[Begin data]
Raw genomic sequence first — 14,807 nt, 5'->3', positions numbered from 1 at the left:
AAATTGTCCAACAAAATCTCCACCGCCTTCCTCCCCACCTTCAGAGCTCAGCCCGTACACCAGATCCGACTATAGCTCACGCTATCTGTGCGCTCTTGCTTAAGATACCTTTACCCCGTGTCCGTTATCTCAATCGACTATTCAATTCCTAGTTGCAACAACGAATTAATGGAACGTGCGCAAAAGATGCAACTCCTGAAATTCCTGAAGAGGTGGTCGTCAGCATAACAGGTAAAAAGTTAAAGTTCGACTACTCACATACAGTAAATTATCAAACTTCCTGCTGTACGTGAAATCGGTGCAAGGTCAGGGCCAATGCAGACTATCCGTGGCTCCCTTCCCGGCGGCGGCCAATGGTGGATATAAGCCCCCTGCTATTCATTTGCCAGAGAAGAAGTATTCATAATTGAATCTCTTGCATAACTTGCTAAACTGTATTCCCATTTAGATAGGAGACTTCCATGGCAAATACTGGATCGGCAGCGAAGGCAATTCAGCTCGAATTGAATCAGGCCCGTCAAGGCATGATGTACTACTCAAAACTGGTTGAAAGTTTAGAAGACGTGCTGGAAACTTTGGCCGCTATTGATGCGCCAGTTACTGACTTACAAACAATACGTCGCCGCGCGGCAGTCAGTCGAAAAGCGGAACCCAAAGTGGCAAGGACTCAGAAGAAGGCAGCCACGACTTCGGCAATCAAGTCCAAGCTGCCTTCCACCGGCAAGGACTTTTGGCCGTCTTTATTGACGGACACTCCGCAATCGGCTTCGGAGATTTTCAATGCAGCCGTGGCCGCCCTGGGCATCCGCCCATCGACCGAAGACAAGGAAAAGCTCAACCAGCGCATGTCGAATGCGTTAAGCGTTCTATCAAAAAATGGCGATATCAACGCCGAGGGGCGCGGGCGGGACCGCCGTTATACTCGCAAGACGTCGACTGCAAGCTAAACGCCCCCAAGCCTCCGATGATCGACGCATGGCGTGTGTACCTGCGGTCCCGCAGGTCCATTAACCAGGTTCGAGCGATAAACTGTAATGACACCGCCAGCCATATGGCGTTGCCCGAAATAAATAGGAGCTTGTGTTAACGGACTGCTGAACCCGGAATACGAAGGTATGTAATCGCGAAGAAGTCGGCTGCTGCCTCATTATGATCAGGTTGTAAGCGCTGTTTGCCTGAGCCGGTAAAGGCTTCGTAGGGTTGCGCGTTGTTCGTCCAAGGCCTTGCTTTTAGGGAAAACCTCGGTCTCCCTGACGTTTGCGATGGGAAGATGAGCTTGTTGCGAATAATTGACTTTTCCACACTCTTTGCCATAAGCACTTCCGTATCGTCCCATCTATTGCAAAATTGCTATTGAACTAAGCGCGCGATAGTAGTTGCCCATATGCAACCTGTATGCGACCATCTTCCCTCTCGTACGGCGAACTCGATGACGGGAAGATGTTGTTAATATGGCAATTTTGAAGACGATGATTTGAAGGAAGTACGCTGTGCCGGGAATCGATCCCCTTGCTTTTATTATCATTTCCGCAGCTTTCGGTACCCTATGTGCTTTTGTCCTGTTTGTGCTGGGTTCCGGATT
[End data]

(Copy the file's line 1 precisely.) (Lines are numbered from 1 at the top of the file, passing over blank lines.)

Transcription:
Raw genomic sequence first — 14,807 nt, 5'->3', positions numbered from 1 at the left: